Art at MIR

At MIR22, The Art Of Rubber, the Mr. International Rubber Organization was able to begin a program of art exhibitions as part of the weekend.  The goal of this initiative is to bring new artists and perspectives to the attention of our attendees each year. We strive to avoid traditional "beefcake" imagery, and to explore other expression of rubber and kink in an artistic context.  These exhibitions are brief and temporary at this time, exhibited at Center on Halsted just for the three days of Mr. International Rubber. Below you will learn more about our exhibitions, past and present.


Ed Negron, Photographer

Ed Negron was perhaps best known to attendees of Mr. International Rubber (MIR) as the friendly guy taking portraits in the photo booth, getting candid shots in the market, or photographing the contest.  As MIR staff photographer for the last decade, he had access to every aspect of the event, and worked diligently to capture aspects of the weekend that might not be as visible to the average attendee. He used his camera to highlight under-represented communities, to capture intimate moments, and to record on film the personal sense of pride and power that many experience at events such as MIR.

The photos presented here are drawn from the archives of MIR Contest, Inc. and represent one specific slice of his photographic work. Negron was a prolific freelance photographer in Chicago.  He was a staff photographer for the Windy City Times, and the preferred event photographer of many non-profits for their annual fundraising galas. Through his work, he documented and uplifted the lives of LGBTQ Chicagoans and visitors to international events held in the city.

Following this exhibition, these prints will be donated to The Leather Archives and Museum as part of the Mr. International Rubber Collection.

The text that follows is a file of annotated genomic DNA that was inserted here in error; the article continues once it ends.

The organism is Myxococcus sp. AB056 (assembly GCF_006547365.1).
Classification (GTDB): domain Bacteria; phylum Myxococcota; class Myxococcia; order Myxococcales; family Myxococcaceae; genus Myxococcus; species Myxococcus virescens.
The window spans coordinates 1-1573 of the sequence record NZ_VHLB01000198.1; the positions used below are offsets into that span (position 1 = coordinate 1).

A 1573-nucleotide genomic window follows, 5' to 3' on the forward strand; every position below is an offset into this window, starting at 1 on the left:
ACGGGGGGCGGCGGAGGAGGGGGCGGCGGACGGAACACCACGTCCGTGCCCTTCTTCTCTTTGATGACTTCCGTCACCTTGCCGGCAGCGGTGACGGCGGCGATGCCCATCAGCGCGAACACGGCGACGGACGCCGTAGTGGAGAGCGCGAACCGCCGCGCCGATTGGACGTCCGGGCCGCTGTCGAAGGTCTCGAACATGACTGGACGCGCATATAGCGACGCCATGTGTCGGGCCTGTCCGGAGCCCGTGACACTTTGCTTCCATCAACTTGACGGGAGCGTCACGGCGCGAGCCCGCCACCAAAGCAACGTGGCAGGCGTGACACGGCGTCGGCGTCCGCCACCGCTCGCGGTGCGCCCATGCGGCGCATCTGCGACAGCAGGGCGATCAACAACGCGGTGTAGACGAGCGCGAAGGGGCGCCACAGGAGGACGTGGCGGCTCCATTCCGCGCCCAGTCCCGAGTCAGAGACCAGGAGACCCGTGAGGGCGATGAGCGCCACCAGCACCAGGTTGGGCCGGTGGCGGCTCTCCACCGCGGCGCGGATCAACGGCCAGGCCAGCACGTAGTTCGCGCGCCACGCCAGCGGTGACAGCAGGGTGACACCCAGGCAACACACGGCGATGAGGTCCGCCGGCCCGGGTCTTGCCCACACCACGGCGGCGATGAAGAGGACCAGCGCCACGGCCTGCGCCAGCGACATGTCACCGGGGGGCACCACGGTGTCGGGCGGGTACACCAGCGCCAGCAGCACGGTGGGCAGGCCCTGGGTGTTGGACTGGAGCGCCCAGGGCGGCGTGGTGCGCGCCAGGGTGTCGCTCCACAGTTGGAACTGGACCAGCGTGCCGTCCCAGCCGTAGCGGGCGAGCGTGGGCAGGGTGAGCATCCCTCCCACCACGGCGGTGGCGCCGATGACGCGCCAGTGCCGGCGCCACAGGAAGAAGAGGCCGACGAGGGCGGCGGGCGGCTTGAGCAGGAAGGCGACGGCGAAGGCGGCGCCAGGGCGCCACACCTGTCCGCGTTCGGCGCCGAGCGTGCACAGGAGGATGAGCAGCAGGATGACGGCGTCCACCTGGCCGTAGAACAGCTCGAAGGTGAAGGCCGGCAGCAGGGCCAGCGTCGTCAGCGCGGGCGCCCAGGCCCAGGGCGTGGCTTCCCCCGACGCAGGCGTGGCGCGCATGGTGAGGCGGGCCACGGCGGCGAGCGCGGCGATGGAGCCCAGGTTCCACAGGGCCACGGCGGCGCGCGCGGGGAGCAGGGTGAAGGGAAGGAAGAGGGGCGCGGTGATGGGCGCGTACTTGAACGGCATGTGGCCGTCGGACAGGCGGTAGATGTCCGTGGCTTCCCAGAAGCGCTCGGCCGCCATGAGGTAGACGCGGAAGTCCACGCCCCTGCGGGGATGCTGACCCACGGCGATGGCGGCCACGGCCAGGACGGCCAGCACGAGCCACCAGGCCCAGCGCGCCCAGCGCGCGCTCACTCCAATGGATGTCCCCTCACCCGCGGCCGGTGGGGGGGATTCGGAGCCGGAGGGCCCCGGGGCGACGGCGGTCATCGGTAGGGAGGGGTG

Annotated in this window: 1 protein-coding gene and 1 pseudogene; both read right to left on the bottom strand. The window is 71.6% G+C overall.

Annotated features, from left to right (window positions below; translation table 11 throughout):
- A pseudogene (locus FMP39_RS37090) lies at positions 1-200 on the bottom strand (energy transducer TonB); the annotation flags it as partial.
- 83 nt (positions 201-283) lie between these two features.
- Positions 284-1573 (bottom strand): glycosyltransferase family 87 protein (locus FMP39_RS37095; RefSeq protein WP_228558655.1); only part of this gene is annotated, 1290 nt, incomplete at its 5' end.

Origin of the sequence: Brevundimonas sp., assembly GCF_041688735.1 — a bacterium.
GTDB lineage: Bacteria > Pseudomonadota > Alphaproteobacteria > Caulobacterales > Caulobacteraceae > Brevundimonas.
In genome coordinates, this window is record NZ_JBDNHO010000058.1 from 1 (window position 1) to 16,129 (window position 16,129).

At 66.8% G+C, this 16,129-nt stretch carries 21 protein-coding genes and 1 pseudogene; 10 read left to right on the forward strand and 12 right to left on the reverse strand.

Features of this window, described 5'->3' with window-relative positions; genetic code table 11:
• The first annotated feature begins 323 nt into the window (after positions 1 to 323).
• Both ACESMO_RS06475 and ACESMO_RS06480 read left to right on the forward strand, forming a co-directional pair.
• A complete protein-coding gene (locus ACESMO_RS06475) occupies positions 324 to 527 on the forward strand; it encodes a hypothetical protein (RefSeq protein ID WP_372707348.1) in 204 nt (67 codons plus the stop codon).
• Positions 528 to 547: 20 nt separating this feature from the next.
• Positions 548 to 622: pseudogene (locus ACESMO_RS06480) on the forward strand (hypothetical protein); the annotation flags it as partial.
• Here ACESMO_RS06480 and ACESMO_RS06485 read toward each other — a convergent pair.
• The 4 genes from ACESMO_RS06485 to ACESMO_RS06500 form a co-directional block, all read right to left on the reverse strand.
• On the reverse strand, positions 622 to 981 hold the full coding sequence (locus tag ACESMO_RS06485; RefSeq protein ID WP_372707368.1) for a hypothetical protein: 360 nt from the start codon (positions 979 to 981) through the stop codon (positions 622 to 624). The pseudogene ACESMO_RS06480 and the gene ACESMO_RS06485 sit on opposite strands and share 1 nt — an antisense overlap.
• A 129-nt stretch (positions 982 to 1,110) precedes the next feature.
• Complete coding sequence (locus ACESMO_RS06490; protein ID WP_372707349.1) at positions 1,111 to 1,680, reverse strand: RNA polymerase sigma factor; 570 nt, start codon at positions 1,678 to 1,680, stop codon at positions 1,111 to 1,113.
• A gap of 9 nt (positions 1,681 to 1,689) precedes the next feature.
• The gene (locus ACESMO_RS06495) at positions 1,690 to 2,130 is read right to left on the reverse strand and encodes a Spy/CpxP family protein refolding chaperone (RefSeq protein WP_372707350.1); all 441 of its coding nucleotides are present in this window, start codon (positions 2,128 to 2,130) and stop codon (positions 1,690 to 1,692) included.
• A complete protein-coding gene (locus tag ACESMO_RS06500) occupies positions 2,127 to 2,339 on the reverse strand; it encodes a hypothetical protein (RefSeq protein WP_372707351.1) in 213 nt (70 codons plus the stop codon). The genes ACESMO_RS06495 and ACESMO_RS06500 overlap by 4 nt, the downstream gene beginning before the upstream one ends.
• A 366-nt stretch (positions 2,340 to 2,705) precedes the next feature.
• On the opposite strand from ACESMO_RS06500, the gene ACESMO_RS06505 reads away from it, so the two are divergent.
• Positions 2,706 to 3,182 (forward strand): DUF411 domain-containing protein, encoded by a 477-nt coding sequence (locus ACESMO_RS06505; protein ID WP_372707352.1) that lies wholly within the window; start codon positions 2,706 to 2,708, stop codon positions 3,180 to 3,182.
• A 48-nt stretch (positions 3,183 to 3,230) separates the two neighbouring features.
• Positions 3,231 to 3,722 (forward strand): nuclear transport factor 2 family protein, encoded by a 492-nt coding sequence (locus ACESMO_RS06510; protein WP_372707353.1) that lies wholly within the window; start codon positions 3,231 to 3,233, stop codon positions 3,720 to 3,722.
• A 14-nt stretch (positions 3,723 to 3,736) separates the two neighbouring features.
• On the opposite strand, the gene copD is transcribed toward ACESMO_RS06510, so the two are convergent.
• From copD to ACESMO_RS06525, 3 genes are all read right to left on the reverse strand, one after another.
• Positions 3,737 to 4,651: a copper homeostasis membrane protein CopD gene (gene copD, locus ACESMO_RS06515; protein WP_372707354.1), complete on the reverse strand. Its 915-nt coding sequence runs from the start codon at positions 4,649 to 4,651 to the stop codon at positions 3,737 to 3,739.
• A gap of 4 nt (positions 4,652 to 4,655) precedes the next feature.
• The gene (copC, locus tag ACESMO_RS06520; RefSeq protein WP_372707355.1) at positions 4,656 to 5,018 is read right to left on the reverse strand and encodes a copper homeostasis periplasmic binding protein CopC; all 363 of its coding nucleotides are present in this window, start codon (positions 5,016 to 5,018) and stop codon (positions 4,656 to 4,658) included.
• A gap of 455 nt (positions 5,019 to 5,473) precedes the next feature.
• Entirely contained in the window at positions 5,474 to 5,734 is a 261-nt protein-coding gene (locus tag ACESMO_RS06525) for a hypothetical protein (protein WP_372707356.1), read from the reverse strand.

Edward Negron (November 29, 1970 – July 23, 2021) was an activist and substance-abuse counselor, and served for many years as a dedicated volunteer, mentor, leader, and advocate in the LGBT, Latino, and recovery communities, especially making sure the B was not left out. Negron served many organizations as a volunteer or leader, including as a co-founder of Bisexual Queer Alliance, the Association of Latino Men for Action (ALMA), Orgullo en Acción, Equality Illinois, the Windy City Boys Troop, International Mr. Leather, the Chicago Task Force on LGBT Substance Use and Abuse, the Chicago Crystal Meth Task Force, and Compassion Action. He also worked on LGBT outreach to youth with the AIDS Foundation of Chicago, as well as street and event outreach for other HIV/AIDS service providers. He chaired Chicago’s first Latinx LGBT Pride picnic in 2006.
Negron was a consensus builder who did jobs big and small to promote social welfare, justice, and the health of LGBT communities. He fearlessly and publicly spoke about his life as a former addict, gang member, and drug dealer, to work against the effects of drugs, addiction, homophobia, and oppression.